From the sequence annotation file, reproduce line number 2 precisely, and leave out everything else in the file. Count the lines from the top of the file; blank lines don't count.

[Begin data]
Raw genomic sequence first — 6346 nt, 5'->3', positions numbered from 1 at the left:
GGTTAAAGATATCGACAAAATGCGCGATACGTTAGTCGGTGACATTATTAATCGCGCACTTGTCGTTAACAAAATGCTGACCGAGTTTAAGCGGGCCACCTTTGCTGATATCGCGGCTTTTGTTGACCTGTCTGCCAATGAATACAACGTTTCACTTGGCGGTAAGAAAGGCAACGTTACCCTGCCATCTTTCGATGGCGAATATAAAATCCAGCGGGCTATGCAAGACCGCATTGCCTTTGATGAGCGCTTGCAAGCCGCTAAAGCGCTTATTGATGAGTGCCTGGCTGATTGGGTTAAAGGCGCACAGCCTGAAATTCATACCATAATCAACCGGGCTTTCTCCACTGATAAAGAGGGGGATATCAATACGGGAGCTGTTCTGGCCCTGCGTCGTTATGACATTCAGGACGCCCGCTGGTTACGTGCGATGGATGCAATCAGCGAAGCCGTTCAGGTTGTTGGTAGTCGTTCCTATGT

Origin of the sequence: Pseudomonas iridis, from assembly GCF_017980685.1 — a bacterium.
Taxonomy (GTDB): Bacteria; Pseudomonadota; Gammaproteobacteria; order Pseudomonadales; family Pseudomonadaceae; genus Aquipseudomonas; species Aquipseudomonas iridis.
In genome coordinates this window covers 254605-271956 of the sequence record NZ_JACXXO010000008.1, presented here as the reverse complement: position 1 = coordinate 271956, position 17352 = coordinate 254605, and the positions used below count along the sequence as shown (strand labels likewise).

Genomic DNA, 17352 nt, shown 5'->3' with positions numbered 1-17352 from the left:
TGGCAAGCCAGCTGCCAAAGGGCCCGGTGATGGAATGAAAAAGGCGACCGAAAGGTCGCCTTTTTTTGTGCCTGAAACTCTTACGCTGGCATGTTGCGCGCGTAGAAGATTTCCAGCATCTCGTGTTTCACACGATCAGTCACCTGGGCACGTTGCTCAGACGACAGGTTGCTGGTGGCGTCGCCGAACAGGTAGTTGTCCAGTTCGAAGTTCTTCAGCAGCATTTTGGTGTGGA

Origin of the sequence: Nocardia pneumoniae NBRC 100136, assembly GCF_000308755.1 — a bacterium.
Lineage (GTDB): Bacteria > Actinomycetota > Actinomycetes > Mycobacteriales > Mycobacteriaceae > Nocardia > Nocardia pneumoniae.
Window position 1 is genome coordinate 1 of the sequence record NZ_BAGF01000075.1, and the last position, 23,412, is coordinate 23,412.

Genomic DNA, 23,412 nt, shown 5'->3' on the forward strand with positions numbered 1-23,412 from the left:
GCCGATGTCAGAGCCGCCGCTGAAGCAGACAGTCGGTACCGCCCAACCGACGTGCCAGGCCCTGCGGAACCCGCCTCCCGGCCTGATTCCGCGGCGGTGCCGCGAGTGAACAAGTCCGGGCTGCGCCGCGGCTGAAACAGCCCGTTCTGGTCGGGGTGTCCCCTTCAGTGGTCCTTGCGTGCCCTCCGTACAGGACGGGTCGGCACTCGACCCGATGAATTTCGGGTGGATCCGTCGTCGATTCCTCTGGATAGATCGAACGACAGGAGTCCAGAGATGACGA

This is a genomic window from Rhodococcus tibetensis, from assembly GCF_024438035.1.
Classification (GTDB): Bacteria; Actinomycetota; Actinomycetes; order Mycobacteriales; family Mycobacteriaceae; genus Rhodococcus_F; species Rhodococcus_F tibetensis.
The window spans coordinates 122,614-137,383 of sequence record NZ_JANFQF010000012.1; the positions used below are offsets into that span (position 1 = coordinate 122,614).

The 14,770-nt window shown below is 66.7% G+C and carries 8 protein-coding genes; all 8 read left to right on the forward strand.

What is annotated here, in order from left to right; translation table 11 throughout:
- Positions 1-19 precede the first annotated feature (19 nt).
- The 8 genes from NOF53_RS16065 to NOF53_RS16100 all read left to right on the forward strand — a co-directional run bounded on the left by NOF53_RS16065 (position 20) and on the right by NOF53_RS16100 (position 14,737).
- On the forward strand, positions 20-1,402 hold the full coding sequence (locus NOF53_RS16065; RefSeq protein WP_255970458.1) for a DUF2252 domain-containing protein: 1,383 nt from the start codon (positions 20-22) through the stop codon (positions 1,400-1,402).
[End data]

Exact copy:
GGTTAAAGATATCGACAAAATGCGCGATACGTTAGTCGGTGACATTATTAATCGCGCACTTGTCGTTAACAAAATGCTGACCGAGTTTAAGCGGGCCACCTTTGCTGATATCGCGGCTTTTGTTGACCTGTCTGCCAATGAATACAACGTTTCACTTGGCGGTAAGAAAGGCAACGTTACCCTGCCATCTTTCGATGGCGAATATAAAATCCAGCGGGCTATGCAAGACCGCATTGCCTTTGATGAGCGCTTGCAAGCCGCTAAAGCGCTTATTGATGAGTGCCTGGCTGATTGGGTTAAAGGCGCACAGCCTGAAATTCATACCATAATCAACCGGGCTTTCTCCACTGATAAAGAGGGGGATATCAATACGGGAGCTGTTCTGGCCCTGCGTCGTTATGACATTCAGGACGCCCGCTGGTTACGTGCGATGGATGCAATCAGCGAAGCCGTTCAGGTTGTTGGTAGTCGTTCCTATGT